Aboriginal space to be cultural, academic hub
By Colleen MacPherson
After considering 14 different locations, Wiggins Court between the Murray Building and Arts has been identified as the location of the Aboriginal Student Space project, a site that will give this hub of support for Aboriginal students a deep-rooted connection to the U of S campus.
The Board of Governors gave preliminary approval to the location, design, program and schedule for the $5.5 million project at its meeting Feb. 9, advancing an initiative that began in 1998 with a $1 million donation from NOVA Chemicals. Comprised on three components – Aboriginal student space coordinated through the Indigenous Students’ Council that includes a lounge, computer lab, resource room and office; the Student and Enrolment Services Division (SESD) Aboriginal Students’ Centre; and the Department of Native Studies – the project helps address the University’s commitment to meeting the needs of Aboriginal students and communities.
Facilities Management Division (FMD) Planner Chris Bergen said the next step will be to hire external consultants who will develop the project from the conceptual stage of tender-ready documents. Those consultants will build on a great deal of work already done on the project, including extensive consultation with Aboriginal students, Elders and representatives of the wider Aboriginal community off campus.
Feedback has been positive, said Bergen, and elders and students will continue to be involved to ensure the cultural appropriateness of the building. “That’s where students and Elders will have huge input, in what the building looks like, what the interior spaces look like, even the surface finishes.” The University is also reviewing similar projects already underway at the Universities of Victoria and Manitoba.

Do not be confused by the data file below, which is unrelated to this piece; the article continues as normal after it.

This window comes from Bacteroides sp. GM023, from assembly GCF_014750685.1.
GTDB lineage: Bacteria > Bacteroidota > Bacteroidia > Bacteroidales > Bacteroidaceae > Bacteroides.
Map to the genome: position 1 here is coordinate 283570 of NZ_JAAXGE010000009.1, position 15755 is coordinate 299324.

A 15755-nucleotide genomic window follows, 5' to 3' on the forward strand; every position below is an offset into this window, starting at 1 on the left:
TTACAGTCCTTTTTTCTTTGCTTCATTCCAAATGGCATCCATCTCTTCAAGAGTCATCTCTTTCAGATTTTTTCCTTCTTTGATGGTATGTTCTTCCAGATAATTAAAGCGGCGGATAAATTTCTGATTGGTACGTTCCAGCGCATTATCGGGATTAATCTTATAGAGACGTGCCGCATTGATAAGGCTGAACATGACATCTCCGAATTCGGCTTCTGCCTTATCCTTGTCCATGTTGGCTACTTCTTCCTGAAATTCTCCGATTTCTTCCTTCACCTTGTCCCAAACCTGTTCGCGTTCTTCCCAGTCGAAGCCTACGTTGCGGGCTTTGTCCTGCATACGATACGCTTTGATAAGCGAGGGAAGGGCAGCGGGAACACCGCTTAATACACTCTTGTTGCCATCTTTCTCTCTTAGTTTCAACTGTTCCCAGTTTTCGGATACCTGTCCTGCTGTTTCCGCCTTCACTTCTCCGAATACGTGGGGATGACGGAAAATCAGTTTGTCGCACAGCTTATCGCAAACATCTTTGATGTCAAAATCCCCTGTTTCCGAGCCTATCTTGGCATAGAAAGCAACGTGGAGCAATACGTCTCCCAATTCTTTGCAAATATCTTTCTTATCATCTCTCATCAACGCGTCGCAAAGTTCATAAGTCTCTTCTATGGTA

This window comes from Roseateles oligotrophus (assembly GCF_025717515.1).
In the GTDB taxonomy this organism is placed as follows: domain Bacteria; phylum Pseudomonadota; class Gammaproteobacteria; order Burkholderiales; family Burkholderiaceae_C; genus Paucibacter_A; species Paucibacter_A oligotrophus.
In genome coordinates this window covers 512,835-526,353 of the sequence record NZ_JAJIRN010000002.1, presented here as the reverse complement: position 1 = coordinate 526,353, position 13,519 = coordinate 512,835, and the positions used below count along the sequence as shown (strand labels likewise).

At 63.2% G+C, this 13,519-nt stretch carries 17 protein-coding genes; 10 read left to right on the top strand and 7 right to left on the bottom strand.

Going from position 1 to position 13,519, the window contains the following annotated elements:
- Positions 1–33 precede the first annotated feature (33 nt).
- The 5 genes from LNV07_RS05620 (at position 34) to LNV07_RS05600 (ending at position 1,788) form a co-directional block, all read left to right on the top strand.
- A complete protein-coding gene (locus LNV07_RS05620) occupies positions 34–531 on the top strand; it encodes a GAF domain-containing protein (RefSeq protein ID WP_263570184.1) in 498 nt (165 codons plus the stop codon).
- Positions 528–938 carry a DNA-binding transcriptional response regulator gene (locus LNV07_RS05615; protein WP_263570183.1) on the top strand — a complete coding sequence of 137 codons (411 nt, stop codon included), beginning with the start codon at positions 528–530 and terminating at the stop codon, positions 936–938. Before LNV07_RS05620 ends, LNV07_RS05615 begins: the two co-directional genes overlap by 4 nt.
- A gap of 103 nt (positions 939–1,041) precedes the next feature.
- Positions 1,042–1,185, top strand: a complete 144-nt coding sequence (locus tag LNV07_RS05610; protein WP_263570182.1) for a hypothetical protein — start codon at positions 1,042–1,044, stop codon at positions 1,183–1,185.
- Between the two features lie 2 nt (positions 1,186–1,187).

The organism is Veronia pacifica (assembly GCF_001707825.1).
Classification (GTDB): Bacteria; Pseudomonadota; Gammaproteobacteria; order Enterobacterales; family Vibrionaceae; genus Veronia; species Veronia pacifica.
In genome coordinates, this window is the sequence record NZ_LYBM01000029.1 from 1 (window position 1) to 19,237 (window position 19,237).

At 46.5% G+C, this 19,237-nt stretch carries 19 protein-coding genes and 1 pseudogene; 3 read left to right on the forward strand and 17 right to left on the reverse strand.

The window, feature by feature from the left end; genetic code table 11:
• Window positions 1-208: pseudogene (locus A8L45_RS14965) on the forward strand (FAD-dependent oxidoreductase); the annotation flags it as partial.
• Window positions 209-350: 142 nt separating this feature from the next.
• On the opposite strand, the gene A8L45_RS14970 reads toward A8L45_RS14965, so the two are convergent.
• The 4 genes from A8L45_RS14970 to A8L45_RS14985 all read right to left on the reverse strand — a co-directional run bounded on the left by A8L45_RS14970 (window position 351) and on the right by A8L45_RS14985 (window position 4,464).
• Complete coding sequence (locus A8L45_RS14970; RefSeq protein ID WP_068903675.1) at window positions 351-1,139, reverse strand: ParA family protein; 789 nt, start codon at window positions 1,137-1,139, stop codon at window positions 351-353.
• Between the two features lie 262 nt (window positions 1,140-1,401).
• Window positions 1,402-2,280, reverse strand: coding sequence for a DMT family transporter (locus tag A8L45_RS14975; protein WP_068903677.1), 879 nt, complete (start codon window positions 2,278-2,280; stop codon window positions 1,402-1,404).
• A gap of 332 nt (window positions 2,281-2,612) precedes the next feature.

The building is expected to include about 1140 gross sq. m divided between the three components, but Bergen said future growth has been factored into the space requirements. And while the actual design of the building is yet to be determined, the project’s steering committee has already approved a site concept that recognizes Plains Indian spiritual and cultural values.
In trying to figure out “how to introduce something Aboriginal to the core area of campus that’s dominated by Collegiate Gothic architecture”, Bergen went all the way back to the original Brown and Vallance Master Plan to find the answer. “There has to be a reason for the building to be where it is, and to tie it back to campus, tie the two cultures together.”
What he found in the 1909 plan was a central axis running from the College Building across the Bowl to Devil’s Dip on the riverbank. Then Bergen explored medicine wheels, in particular a style with a central stone cairn, radiating spokes and auxiliary tipi wings. By overlaying the site with the wheel and aligning it according to the summer solstice, he discovered that the solstice line intersects the original master plan axis at Devil’s Dip. For Bergen, the circle was now complete.
“Now everything is linked back to the original master plan and the main axis of campus. And along the solstice axis, students are represented in the east, the rising sun, new beginnings, with Elders in the west representing the setting sun or an end. This sets up a whole way of thinking about introducing this cycle into the building itself, with the solstice axis running right through the student lounge and the Elder space.”
The timeline for the project is long, with commissioning and moving in tentatively slated for the summer of 2008, but for those who have been waiting for this project to come to fruition, “the next little while is going to be very exciting”.